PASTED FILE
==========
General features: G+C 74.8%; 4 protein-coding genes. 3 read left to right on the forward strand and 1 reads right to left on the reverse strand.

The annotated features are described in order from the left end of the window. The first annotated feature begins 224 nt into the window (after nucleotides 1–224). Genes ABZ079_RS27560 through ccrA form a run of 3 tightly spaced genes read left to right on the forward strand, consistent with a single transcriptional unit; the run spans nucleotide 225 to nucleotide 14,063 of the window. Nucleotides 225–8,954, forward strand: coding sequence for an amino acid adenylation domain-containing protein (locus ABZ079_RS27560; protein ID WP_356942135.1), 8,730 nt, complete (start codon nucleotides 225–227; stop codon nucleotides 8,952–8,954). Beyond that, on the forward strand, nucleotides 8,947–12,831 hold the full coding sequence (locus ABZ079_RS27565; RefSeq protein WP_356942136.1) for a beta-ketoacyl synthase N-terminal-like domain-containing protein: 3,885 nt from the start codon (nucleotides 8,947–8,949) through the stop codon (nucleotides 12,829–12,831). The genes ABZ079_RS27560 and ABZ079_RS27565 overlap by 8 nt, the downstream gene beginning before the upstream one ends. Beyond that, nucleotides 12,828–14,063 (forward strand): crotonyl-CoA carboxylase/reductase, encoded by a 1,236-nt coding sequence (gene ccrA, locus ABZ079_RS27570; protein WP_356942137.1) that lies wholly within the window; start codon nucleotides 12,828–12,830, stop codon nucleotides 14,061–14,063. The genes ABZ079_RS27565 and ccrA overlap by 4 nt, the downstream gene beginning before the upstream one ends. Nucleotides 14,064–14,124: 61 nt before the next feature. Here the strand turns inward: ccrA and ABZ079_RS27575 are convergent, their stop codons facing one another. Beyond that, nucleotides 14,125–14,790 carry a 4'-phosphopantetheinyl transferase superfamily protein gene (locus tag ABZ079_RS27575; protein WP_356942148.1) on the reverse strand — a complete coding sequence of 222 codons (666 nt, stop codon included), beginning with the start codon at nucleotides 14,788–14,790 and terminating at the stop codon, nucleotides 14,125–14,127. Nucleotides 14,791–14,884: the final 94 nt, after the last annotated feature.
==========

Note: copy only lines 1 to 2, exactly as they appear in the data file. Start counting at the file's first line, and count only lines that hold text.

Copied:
General features: G+C 74.8%; 4 protein-coding genes. 3 read left to right on the forward strand and 1 reads right to left on the reverse strand.

The annotated features are described in order from the left end of the window. The first annotated feature begins 224 nt into the window (after nucleotides 1–224). Genes ABZ079_RS27560 through ccrA form a run of 3 tightly spaced genes read left to right on the forward strand, consistent with a single transcriptional unit; the run spans nucleotide 225 to nucleotide 14,063 of the window. Nucleotides 225–8,954, forward strand: coding sequence for an amino acid adenylation domain-containing protein (locus ABZ079_RS27560; protein ID WP_356942135.1), 8,730 nt, complete (start codon nucleotides 225–227; stop codon nucleotides 8,952–8,954). Beyond that, on the forward strand, nucleotides 8,947–12,831 hold the full coding sequence (locus ABZ079_RS27565; RefSeq protein WP_356942136.1) for a beta-ketoacyl synthase N-terminal-like domain-containing protein: 3,885 nt from the start codon (nucleotides 8,947–8,949) through the stop codon (nucleotides 12,829–12,831). The genes ABZ079_RS27560 and ABZ079_RS27565 overlap by 8 nt, the downstream gene beginning before the upstream one ends. Beyond that, nucleotides 12,828–14,063 (forward strand): crotonyl-CoA carboxylase/reductase, encoded by a 1,236-nt coding sequence (gene ccrA, locus ABZ079_RS27570; protein WP_356942137.1) that lies wholly within the window; start codon nucleotides 12,828–12,830, stop codon nucleotides 14,061–14,063. The genes ABZ079_RS27565 and ccrA overlap by 4 nt, the downstream gene beginning before the upstream one ends. Nucleotides 14,064–14,124: 61 nt before the next feature. Here the strand turns inward: ccrA and ABZ079_RS27575 are convergent, their stop codons facing one another. Beyond that, nucleotides 14,125–14,790 carry a 4'-phosphopantetheinyl transferase superfamily protein gene (locus tag ABZ079_RS27575; protein WP_356942148.1) on the reverse strand — a complete coding sequence of 222 codons (666 nt, stop codon included), beginning with the start codon at nucleotides 14,788–14,790 and terminating at the stop codon, nucleotides 14,125–14,127. Nucleotides 14,791–14,884: the final 94 nt, after the last annotated feature.